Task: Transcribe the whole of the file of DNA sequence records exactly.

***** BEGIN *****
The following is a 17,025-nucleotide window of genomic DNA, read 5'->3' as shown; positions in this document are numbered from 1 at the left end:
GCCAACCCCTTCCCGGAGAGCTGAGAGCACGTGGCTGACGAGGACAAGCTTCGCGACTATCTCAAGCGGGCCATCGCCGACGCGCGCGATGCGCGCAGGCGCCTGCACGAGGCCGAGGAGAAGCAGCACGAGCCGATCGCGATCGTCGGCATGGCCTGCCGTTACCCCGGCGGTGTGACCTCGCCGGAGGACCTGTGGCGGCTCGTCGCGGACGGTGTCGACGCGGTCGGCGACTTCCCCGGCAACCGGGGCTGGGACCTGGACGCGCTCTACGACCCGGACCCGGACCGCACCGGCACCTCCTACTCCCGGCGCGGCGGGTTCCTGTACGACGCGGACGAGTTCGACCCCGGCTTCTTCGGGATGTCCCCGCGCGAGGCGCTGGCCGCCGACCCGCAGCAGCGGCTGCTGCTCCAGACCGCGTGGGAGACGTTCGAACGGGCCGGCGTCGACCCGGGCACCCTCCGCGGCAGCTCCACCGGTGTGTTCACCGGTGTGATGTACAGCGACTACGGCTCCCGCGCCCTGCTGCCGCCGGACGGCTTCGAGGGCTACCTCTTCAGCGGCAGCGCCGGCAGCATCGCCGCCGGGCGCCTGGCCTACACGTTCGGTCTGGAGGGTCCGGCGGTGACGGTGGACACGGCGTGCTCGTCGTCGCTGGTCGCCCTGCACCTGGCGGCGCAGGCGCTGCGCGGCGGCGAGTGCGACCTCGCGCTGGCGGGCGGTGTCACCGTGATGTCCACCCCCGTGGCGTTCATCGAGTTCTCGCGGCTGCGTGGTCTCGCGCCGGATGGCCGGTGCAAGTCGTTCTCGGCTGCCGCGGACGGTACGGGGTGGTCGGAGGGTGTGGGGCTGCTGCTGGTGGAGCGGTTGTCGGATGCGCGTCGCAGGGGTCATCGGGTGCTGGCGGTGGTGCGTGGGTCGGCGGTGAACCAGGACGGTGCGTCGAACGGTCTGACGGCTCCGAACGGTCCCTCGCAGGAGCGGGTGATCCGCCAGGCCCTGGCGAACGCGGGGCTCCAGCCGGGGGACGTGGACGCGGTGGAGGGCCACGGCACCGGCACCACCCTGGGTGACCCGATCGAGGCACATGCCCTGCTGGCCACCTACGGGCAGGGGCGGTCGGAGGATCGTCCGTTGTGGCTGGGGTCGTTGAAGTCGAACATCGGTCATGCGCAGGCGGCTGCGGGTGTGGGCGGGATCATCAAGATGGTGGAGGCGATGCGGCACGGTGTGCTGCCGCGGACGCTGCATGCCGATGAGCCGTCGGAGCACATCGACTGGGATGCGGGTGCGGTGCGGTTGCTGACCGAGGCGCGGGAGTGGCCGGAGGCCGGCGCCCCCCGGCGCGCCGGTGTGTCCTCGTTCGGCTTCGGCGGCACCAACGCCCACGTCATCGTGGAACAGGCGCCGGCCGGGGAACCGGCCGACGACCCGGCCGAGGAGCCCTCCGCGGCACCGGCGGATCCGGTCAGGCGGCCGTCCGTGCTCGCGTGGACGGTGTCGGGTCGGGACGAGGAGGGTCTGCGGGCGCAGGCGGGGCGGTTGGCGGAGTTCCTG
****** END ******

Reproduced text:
The following is a 17,025-nucleotide window of genomic DNA, read 5'->3' as shown; positions in this document are numbered from 1 at the left end:
GCCAACCCCTTCCCGGAGAGCTGAGAGCACGTGGCTGACGAGGACAAGCTTCGCGACTATCTCAAGCGGGCCATCGCCGACGCGCGCGATGCGCGCAGGCGCCTGCACGAGGCCGAGGAGAAGCAGCACGAGCCGATCGCGATCGTCGGCATGGCCTGCCGTTACCCCGGCGGTGTGACCTCGCCGGAGGACCTGTGGCGGCTCGTCGCGGACGGTGTCGACGCGGTCGGCGACTTCCCCGGCAACCGGGGCTGGGACCTGGACGCGCTCTACGACCCGGACCCGGACCGCACCGGCACCTCCTACTCCCGGCGCGGCGGGTTCCTGTACGACGCGGACGAGTTCGACCCCGGCTTCTTCGGGATGTCCCCGCGCGAGGCGCTGGCCGCCGACCCGCAGCAGCGGCTGCTGCTCCAGACCGCGTGGGAGACGTTCGAACGGGCCGGCGTCGACCCGGGCACCCTCCGCGGCAGCTCCACCGGTGTGTTCACCGGTGTGATGTACAGCGACTACGGCTCCCGCGCCCTGCTGCCGCCGGACGGCTTCGAGGGCTACCTCTTCAGCGGCAGCGCCGGCAGCATCGCCGCCGGGCGCCTGGCCTACACGTTCGGTCTGGAGGGTCCGGCGGTGACGGTGGACACGGCGTGCTCGTCGTCGCTGGTCGCCCTGCACCTGGCGGCGCAGGCGCTGCGCGGCGGCGAGTGCGACCTCGCGCTGGCGGGCGGTGTCACCGTGATGTCCACCCCCGTGGCGTTCATCGAGTTCTCGCGGCTGCGTGGTCTCGCGCCGGATGGCCGGTGCAAGTCGTTCTCGGCTGCCGCGGACGGTACGGGGTGGTCGGAGGGTGTGGGGCTGCTGCTGGTGGAGCGGTTGTCGGATGCGCGTCGCAGGGGTCATCGGGTGCTGGCGGTGGTGCGTGGGTCGGCGGTGAACCAGGACGGTGCGTCGAACGGTCTGACGGCTCCGAACGGTCCCTCGCAGGAGCGGGTGATCCGCCAGGCCCTGGCGAACGCGGGGCTCCAGCCGGGGGACGTGGACGCGGTGGAGGGCCACGGCACCGGCACCACCCTGGGTGACCCGATCGAGGCACATGCCCTGCTGGCCACCTACGGGCAGGGGCGGTCGGAGGATCGTCCGTTGTGGCTGGGGTCGTTGAAGTCGAACATCGGTCATGCGCAGGCGGCTGCGGGTGTGGGCGGGATCATCAAGATGGTGGAGGCGATGCGGCACGGTGTGCTGCCGCGGACGCTGCATGCCGATGAGCCGTCGGAGCACATCGACTGGGATGCGGGTGCGGTGCGGTTGCTGACCGAGGCGCGGGAGTGGCCGGAGGCCGGCGCCCCCCGGCGCGCCGGTGTGTCCTCGTTCGGCTTCGGCGGCACCAACGCCCACGTCATCGTGGAACAGGCGCCGGCCGGGGAACCGGCCGACGACCCGGCCGAGGAGCCCTCCGCGGCACCGGCGGATCCGGTCAGGCGGCCGTCCGTGCTCGCGTGGACGGTGTCGGGTCGGGACGAGGAGGGTCTGCGGGCGCAGGCGGGGCGGTTGGCGGAGTTCCTG